Rome has more influence than you might expect on Marco Polo, from the scope to the kind of aesthetically grand work you now find on the small screen.
“This is on a par with that in scope,” agrees Dan. “I loved Rome. In fact, the reason I hired John Maybury, who directed our finale on this show [was] because of his work on Rome. He did one of the Cleopatra episodes, where they’re traveling – you don’t know they’re traveling, but they’re in this room and everything seems to be swaying like wind – and then Marc Anthony and Cleopatra start making love and they cut outside, there’s all these slaves carrying the room in the desert. And also the one, I forgot the character’s name, Polly Walker was the dark-haired one, anyway, this woman puts a curse on them. He did what I consider some of the best hours of premium cable. I’m a big fan of his.”
Think big. That’s the advice Dan gave to the production team, including Maybury.
“People worked their asses off! When the directors came I had to sit each one of them down and say “This is a Do-It-Yourself epic, here’s all the tools, don’t go too crazy, there’s certain rules, but think big.”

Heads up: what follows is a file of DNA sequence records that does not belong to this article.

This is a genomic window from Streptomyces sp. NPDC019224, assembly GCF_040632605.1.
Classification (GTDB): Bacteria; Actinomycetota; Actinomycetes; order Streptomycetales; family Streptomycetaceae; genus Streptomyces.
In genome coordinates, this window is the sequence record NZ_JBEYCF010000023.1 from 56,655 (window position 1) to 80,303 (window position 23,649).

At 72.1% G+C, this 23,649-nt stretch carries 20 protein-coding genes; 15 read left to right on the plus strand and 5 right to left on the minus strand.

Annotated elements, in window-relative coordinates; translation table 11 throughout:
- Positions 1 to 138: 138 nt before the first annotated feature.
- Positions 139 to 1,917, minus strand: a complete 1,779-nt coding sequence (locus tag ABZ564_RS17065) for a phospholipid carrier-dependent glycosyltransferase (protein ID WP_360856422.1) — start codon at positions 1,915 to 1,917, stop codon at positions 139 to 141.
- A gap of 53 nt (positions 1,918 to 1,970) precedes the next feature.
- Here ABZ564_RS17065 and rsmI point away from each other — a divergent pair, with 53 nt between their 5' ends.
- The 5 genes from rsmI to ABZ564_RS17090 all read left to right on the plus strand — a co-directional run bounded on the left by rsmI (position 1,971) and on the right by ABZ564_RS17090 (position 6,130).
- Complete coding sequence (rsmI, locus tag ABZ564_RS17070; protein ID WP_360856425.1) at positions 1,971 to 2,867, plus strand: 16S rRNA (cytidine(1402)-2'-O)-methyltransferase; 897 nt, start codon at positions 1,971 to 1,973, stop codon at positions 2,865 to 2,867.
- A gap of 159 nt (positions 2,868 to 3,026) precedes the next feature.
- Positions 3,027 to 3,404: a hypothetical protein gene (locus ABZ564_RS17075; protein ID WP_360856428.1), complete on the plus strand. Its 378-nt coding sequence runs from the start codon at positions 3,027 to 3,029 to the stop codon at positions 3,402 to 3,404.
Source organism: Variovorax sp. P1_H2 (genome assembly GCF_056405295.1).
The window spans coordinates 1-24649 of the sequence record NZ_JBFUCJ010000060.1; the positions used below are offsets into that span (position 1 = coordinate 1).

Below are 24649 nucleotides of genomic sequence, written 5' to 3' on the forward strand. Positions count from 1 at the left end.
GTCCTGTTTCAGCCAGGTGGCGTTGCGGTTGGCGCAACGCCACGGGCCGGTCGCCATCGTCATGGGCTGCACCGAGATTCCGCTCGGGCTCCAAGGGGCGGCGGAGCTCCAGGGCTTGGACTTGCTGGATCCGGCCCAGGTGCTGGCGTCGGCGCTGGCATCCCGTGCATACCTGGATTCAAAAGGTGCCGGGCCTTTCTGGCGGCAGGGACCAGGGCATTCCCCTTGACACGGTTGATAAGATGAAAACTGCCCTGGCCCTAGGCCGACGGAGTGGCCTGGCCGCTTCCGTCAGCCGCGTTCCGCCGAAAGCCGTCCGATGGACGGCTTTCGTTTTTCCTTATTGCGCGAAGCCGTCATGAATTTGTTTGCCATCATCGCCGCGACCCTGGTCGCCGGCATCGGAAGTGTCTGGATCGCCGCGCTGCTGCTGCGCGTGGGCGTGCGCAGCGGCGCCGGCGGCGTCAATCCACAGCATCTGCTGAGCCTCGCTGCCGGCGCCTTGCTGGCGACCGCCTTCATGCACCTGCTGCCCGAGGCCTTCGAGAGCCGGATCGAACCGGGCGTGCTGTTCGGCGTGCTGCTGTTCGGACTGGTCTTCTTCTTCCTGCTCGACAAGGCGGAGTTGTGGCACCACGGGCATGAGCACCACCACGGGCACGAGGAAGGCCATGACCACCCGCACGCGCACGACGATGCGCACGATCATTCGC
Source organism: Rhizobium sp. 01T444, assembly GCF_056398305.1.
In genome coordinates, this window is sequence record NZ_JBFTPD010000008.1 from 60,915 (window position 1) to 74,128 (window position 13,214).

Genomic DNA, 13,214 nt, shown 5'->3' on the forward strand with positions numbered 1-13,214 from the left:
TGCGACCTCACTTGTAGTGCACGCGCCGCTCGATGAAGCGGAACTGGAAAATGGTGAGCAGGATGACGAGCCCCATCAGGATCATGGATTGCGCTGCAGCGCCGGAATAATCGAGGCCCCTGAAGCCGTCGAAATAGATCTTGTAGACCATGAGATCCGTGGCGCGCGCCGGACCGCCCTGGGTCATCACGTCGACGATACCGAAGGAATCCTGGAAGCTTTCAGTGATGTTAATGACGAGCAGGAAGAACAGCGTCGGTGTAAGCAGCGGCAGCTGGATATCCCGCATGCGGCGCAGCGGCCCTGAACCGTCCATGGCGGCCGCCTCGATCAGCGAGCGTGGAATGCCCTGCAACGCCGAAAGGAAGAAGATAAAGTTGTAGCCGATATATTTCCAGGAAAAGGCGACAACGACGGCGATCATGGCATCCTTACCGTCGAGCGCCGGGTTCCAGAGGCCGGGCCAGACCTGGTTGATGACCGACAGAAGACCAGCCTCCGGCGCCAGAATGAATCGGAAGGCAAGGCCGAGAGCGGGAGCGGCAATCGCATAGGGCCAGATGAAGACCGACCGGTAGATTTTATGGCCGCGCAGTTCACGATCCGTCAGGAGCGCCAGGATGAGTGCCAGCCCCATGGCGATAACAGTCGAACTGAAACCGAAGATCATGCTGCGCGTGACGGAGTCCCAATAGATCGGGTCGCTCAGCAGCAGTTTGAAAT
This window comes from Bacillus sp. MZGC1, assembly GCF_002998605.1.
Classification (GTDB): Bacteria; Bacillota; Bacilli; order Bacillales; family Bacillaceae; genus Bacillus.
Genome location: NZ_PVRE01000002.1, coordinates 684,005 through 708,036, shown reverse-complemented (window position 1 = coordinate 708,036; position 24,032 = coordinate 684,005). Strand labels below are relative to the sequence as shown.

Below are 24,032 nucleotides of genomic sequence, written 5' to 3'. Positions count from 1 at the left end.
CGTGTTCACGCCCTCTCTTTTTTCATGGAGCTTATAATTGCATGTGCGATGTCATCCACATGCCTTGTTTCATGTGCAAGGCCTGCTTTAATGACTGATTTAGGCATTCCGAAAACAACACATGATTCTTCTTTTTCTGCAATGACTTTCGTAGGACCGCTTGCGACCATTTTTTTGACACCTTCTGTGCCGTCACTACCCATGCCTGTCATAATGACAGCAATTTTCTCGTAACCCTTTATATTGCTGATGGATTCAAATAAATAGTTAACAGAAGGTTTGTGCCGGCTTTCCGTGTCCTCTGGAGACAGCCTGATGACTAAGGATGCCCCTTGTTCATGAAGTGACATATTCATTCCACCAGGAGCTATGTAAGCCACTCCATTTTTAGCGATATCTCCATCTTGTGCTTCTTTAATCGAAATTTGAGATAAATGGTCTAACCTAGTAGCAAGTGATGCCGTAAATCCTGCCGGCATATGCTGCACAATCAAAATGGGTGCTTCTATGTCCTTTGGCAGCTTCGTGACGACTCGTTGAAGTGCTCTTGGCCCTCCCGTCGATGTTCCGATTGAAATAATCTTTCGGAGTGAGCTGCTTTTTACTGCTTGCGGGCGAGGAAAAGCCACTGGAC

“It’s a spectacle… the scope of it is really impressive.”
The show’s production has been equally vast, taking in a range of locations.
“We only had so many sets,” explains Dan. “We actually started filming in Kazakhstan first, so we did all of our exteriors first, which was backwards. Most shows, Game Of Thrones, we would start in studios, everyone would shoot in studios and then we’d all move to Morocco, we’d all move to Dubrovnik, to Iceland… In this case, we got a late start and we had to build a serious amount of sets, so they were built while we were traveling.